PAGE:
As the marathon testimony of Hillary Rodham Clinton before the House Select Committee on Benghazi got underway on Thursday morning, it was a strikingly different scene from her testimony almost three years ago on the same subject before the Senate Foreign Relations Committee.

Back then, she was a sitting secretary of state, making one of her last public appearances while holding that office. On Thursday, she came before the House panel as a front-runner for the Democratic presidential nomination, whose campaign has stumbled because of the controversy over the fact that she was using a private e-mail account, rather than a government one, while she was at the State Department. That revelation came to light because of the House panel's investigation.

When she testified before the Senate committee, her longtime confidant and top aide Cheryl Mills was the figure over her right shoulder. Mills was there in the front row on Thursday as well, but the two figures flanking Clinton were her private attorneys: Williams and Connolly partners David Kendall and Katherine M. Turner.

Their presence was a reminder that there is also legal question hanging over Clinton's private e-mail account and server -- a Federal Bureau of Investigation probe into whether national security may have been compromised. Indeed, the existence of a thumb drive containing Clinton's e-mails -- which was stored in a State Department-provided safe in Turner's office -- was what triggered the investigation, after inspectors general for the department and the intelligence community became concerned about it.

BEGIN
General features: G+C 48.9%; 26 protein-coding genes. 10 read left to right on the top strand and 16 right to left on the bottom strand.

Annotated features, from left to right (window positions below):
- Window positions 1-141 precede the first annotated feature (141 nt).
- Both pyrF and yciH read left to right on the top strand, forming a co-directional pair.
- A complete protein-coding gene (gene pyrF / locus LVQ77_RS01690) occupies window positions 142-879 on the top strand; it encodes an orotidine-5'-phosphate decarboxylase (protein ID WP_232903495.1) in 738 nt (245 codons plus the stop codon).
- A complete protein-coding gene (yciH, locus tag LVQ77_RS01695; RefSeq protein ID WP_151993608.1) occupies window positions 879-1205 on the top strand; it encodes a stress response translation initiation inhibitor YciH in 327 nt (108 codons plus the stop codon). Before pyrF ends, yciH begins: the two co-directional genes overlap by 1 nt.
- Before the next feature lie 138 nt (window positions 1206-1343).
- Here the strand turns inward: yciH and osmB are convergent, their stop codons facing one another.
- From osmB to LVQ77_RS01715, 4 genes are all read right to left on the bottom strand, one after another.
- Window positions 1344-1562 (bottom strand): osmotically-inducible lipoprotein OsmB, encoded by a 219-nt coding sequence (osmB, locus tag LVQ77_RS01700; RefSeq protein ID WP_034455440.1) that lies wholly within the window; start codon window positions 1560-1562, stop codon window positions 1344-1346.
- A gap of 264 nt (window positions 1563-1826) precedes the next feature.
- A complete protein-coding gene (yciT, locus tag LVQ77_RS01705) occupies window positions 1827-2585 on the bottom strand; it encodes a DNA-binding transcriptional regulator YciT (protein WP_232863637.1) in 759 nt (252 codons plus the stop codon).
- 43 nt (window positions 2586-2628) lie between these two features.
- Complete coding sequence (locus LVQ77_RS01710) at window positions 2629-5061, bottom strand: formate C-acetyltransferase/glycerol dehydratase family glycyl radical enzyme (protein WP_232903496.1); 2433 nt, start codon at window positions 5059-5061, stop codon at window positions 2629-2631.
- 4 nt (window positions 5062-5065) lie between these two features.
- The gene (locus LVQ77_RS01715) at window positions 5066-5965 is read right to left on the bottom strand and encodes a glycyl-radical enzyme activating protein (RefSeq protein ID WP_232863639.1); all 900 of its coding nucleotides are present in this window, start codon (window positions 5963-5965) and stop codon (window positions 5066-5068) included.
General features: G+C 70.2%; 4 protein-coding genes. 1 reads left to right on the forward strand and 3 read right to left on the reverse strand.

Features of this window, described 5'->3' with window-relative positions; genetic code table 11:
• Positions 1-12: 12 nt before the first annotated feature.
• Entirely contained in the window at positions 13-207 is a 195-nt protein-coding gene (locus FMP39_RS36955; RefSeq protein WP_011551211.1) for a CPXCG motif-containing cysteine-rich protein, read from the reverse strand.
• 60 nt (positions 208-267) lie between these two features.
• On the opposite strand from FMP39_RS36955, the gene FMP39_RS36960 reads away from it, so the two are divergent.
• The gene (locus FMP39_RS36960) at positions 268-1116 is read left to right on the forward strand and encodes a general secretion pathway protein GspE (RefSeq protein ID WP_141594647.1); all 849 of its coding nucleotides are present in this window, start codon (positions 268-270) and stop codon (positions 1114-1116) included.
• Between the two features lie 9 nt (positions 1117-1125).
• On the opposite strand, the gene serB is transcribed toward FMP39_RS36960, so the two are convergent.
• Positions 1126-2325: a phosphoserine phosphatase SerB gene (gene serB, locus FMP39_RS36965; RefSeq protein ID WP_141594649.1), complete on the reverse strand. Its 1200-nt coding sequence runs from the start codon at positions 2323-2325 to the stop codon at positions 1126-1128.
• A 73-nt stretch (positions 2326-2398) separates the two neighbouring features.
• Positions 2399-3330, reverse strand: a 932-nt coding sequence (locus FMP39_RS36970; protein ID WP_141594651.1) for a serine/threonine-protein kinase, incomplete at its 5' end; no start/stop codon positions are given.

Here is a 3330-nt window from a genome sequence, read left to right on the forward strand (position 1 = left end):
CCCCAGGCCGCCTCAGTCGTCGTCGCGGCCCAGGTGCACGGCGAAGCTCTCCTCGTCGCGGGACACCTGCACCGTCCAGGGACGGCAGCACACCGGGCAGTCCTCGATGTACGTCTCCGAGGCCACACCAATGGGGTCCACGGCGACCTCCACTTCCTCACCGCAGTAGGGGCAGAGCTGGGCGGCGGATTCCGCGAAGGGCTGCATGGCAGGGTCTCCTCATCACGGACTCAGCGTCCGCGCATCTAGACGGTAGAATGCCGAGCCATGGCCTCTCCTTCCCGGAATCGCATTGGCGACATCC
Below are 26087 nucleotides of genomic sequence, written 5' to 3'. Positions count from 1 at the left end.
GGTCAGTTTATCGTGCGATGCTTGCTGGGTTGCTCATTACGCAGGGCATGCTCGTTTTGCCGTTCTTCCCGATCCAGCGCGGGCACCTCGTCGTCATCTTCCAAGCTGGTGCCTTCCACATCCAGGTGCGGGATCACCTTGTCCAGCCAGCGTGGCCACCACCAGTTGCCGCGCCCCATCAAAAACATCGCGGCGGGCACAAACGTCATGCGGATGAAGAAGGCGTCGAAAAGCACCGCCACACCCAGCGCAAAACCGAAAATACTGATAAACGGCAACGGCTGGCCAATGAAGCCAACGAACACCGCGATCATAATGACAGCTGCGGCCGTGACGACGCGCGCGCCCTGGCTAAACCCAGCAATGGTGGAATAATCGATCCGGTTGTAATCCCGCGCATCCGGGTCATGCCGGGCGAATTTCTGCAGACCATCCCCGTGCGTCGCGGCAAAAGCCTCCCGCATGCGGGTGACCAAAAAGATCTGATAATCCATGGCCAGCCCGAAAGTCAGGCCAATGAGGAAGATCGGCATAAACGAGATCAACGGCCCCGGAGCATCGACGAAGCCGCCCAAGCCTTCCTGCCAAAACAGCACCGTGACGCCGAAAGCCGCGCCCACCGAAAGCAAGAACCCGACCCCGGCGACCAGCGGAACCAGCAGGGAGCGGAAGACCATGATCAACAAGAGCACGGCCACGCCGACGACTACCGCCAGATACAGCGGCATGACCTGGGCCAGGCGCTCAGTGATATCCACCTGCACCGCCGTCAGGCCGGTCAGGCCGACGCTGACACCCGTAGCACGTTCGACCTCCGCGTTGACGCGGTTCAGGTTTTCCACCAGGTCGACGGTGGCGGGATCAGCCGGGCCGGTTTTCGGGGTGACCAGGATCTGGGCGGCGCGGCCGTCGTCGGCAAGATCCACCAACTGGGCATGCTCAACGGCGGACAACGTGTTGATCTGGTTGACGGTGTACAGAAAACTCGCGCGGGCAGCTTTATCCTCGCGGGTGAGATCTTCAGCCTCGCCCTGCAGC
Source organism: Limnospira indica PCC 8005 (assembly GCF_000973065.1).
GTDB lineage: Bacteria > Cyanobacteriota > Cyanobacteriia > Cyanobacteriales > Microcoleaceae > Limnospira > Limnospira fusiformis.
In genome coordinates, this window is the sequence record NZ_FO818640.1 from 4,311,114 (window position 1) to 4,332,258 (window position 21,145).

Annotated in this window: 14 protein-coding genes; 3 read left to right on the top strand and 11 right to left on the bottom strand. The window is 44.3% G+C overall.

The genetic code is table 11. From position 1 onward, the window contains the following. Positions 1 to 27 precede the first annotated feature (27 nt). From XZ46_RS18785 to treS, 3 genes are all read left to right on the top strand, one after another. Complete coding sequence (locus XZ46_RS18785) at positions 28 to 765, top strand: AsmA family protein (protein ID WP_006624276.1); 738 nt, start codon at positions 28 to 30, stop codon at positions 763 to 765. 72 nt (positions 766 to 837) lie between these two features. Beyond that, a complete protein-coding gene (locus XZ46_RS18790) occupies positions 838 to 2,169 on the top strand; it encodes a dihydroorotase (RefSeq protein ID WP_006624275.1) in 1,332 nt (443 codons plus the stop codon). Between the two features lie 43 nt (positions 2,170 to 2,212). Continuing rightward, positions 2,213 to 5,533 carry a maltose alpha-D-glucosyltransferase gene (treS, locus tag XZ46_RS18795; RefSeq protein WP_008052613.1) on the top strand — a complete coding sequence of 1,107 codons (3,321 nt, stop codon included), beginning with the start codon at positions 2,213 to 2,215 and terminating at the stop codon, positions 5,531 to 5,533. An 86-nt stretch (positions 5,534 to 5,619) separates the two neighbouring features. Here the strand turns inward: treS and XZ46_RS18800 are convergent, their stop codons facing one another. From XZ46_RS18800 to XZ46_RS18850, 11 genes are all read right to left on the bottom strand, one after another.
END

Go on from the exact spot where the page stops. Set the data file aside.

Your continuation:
In her earlier appearance, Clinton had worn thick glasses, which revealed that she was still suffering the after-effects of a fall. And her testimony at times turned emotional.

Her demeanor in her appearance Thursday was tight-lipped and steady, at least at the outset.

She took notes during the opening statement by panel Chairman Trey Gowdy (R-S.C.) and stopped to look directly at him when he addressed her directly. She showed no apparent anger or skepticism about Gowdy's assurances that the panel was neutral.

Clinton's testimony on Thursday is in the elegant Colonial Revival-style hearing room where she had one of her earliest political triumphs in Washington. Back in 1993, the then-first lady had gone before the House Ways and Means Committee to lay out her vision for transforming the nation's health care system.

"Few women in American public life have so publicly and so seamlessly incorporated the disarming charm once called "feminine" with the steely confidence associated with powerful and persuasive men," the New York Times's Tamar Lewin wrote at the time.

Political realities, however, would play out differently. That health care effort ultimately foundered, and was one reason that her husband Bill Clinton's party lost its majority in the midterm elections the following year. Hillary Clinton's popularity took a hit as well.

By now, Clinton surely knows that questions will continue -- and that not even the most thorough of congressional hearings can put them to rest.

Here's The Post's story from 1993: